7. Use AirPlay Even While Offline
AirPlay is great for seamlessly mirroring your Mac or iDevice to a projector or other external display wirelessly but the problem is you need a working Wi-Fi connection for it to work, making it problematic for using it in the boardroom where organisations usually have a complex network.
Crucially, iOS 8 now supports peer-to-peer Airplay discovery and playback which means you can wirelessly beam your presentation from your iDevice or Mac to an Apple TV connected display even if you’re offline or without the need for connecting to your organisation’s network.
Wish List: Here’s What We'd Like to See In the Next Version of iOS 8.
Better File Management
It is astonishing that there is still no central way to manage files on an iPad or iPhone.
To organise specific files, you have to fire up the dedicated app. For example, organising photos requires opening up a dedicated photo editing app, music files need to be managed through the iTunes app while spreadsheets, documents and PowerPoint files require their own dedicated apps to manage.
Why isn’t there a single file viewer style app that allows you to manage and preview all user created files stored locally on your iPad and on iCloud? This would make finding, organising and managing files on the iPad a lot easier.
Being able to backup the data on your iPhone or iPad directly to iCloud is great but with only 5GB of free storage, it means you will hit a storage wall sooner rather than later. Bumping up your iCloud storage doesn’t come cheap. To backup your 16GB iPhone or iPad to iCloud will set you back $21 per year and $105 per year to backup your 32GB iDevice. But what if you bought a 64GB iPhone or an iPad with 128GB of storage? Well you’re out of luck as Apple has a 50GB ceiling on its iCloud plans.
Offering iCloud plans with higher storage options needs to happen, but the price points needs a serious overhaul as well. In fact to say that Apple’s iCloud plans are just expensive when compared to the competition would be a gross understatement.
Have a look for yourself:
Apple iCloud − 15GB: RRP $21 per year, 25GB: RRP $42 per year, 55GB: RRP $105 per year.
Google Drive − 15GB: free, 100GB: RRP $US2 per year, 1TB: RRP $US10 per year.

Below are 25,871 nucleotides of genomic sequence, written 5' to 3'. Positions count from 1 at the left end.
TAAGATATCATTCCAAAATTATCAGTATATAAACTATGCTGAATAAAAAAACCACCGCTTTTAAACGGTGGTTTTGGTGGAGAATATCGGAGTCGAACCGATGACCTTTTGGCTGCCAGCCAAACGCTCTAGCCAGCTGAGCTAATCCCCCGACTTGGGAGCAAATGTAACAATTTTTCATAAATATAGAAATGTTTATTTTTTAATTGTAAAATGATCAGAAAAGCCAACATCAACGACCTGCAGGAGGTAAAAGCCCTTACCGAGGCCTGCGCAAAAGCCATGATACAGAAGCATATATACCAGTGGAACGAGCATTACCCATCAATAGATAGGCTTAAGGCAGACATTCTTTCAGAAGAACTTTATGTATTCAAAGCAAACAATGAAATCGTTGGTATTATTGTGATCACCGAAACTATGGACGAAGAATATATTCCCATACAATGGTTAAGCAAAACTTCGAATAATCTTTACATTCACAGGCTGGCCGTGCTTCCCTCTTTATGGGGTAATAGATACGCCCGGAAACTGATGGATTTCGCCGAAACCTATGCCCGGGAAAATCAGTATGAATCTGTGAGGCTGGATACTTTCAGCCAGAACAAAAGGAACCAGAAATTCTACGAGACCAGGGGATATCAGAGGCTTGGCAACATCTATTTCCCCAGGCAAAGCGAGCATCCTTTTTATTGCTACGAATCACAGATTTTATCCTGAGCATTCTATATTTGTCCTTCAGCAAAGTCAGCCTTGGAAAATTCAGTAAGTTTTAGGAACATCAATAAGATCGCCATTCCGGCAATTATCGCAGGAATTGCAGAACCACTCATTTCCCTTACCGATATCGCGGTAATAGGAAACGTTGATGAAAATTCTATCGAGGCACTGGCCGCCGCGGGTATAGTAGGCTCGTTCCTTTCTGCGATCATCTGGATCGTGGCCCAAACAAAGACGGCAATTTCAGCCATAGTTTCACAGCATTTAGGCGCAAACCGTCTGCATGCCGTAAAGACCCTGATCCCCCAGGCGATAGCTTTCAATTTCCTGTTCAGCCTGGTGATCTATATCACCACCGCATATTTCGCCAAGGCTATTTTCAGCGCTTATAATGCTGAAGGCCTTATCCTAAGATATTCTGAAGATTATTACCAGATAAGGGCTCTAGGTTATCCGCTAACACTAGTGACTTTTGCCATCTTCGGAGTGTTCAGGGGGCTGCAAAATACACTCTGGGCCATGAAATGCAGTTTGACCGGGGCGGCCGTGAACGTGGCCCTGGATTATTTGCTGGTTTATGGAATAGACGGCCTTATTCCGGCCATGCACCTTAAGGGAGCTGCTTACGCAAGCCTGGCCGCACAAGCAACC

Microsoft SkyDrive 7GB: free, 50GB: RRP $US25 per year, 100GB: RRP $US50 per year, 200GB: RRP $US100 per year.
Aside from revising iCloud storage plans and bumping up the storage limits, what we would really like to see from Apple is including iCloud storage for free, based on the internal storage capacity of the iPhone or iPad you buy. So buying a 64GB iPhone will automatically grant you 64GB of iCloud storage for free. Considering how much of a premium Apple charge for additional internal storage on its iPad and iPhone models, this could be a real value-add for customers while also removing a needless backup headache for many.
Being able to unlock your iPhone and authenticate app store purchases using the TouchID fingerprint scanner is great but its use is still quite limited. We would love to see TouchID used to login to other apps and services instead of having to rely on passwords. This doesn’t mean that third-party apps will have access to your fingerprints as iOS would do all the authenticating similar to how the keychain mechanism works with passwords in the Safari web browser.
Support for Wireless Mobile Payments
Samsung Galaxy S5 owners are already enjoying the convenience of linking their Westpac and Commonwealth Bank credit cards to their smartphones, allowing wallet free customers to pay at the register with a simple tap of their handset.
US-based Android users have also been enjoying contactless payments with Google Wallet for quite some time.
It’s been long rumoured that Apple will be coming out with a mobile payment solution of their own.
Could it finally make a debut at the 2014 San Francisco WWDC?
Prices correct at time of publishing.